non-violence ≠ nonviolence

On Monday evening, Mr. Kazu Haga presented about the principles of East point peace academy. He is the founder of the East Point Peace Academy. He shared the principles that East Point promotes. During the session, we learned more about the history of Dr. Martin Luther King’s dream of “institutionalizing and internationalizing nonviolence”. This was how the Kingian nonviolence was born. It was through the last marching words of Dr. King.

Mr. Haga walked us through the concept of Kingian nonviolence. We did an interactive activity wherein we had to share information about us to our partners and then we had to introduce our partners to the rest of the group. But here’s the twist: when introducing we must use the first person voice “I” and the audience must look at the person being introduced instead of the person talking. If we break the rules, we start from the beginning. Everyone got very excited. Three pairs went in front to do the activity and we did extremely well as a group. Then, we reflected upon the activity. Then, Mr. Haga asked us to define words that are important in peacebuilding. Eventually, he introduced us to the six principles of the Kingian nonviolence.

Here are the following things that I learned from Mr. Haga:

  1. As humans, we tend to overthink things. The meaning of violence are usually defined, and for good reasons, using all-encompassing, highly precise, profound terms. However, sometimes it helps us do our work effectively when we define violence or other complex umbrella terms such as peace in simple yet universal terms. One that says very little but means a whole lot to a lot of people.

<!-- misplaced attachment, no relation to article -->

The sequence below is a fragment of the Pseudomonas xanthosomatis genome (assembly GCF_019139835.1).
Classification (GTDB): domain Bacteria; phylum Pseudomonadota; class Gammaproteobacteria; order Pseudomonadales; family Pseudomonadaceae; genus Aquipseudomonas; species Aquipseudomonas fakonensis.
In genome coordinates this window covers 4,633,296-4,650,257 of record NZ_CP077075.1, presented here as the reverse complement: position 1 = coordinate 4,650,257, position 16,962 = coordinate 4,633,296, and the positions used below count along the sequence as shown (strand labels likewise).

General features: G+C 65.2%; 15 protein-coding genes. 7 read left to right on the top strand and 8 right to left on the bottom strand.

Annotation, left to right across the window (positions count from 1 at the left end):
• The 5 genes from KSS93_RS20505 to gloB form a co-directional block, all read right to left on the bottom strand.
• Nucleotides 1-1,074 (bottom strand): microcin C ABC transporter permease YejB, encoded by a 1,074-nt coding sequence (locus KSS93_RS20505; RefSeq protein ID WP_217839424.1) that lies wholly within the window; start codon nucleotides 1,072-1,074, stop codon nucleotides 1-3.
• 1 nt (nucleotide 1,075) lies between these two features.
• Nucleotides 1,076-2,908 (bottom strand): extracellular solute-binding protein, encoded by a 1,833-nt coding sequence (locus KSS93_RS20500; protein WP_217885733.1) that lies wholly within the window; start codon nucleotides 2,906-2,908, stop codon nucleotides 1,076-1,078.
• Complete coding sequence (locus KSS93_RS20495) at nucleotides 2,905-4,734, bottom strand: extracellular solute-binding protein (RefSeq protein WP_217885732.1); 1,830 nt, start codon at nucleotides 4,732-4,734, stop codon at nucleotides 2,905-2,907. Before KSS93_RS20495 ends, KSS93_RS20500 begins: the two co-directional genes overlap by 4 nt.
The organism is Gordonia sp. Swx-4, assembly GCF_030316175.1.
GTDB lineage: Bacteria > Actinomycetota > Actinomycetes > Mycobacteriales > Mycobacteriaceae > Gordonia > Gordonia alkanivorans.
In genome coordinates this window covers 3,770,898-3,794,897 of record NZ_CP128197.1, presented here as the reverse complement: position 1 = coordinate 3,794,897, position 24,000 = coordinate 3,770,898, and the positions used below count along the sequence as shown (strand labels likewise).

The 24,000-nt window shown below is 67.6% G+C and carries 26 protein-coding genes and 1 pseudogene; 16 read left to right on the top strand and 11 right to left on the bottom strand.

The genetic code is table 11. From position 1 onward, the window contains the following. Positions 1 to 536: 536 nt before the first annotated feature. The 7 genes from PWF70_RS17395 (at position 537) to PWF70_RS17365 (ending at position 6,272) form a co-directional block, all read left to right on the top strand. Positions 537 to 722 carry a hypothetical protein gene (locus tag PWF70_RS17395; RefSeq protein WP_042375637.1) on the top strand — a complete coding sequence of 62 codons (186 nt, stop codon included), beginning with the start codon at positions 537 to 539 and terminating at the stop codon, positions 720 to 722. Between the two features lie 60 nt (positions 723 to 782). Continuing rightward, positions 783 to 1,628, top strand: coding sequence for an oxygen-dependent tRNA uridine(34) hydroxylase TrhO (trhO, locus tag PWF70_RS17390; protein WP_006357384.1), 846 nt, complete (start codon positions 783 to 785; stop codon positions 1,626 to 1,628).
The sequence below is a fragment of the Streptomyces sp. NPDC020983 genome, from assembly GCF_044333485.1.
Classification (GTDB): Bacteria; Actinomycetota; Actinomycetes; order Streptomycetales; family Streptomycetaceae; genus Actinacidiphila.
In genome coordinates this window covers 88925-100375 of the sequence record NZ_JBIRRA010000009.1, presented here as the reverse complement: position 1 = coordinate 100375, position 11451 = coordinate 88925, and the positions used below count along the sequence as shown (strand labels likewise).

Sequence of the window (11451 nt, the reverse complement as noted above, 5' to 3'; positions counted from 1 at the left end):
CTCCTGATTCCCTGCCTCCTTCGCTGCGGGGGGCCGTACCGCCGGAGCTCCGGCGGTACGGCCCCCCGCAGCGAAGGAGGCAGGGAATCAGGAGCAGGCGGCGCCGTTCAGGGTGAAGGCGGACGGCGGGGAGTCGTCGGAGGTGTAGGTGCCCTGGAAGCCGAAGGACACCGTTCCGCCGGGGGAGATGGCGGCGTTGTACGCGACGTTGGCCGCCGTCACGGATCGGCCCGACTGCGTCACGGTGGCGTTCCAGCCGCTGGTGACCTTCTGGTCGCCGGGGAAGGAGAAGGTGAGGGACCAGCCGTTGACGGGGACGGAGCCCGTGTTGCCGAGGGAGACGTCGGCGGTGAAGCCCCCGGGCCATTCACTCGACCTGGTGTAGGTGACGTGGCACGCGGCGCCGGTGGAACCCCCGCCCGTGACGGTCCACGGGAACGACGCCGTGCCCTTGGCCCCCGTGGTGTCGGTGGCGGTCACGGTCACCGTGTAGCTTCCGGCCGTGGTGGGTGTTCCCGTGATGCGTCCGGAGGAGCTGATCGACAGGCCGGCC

2. Non-violence does not mean nonviolence. The hyphen makes a huge difference.
  3. When we stay quiet after being attacked but never release our anger, that’s still violent… we’re being violent to ourselves.
  4. Vengeance does not mean justice.
  5. Conflict is neutral but the way we respond to it depends on us. It can go both ways, positive or negative. This reminded me of the “Introduction to Peacebuilding” by Professor Iyer on our first day. Professor said that as peacebuilders we must be comfortable with conflict. This way, we can effectively change the status quo.

I really loved this session. Not only because of the upbeat delivery by Mr. Haga but also because it was very inspiring to me on an individual level. Often times as peacebuilders, we are overwhelmed with structures, policies, and sad news that we forget about the inner self. The Kingian nonviolence concept really educated me about the power of nonviolence. It may take a lot of practice but I think it’s going to be worth it. As peacebuilders, we need to have enduring spirits. I think practicing nonviolence will help build that stamina.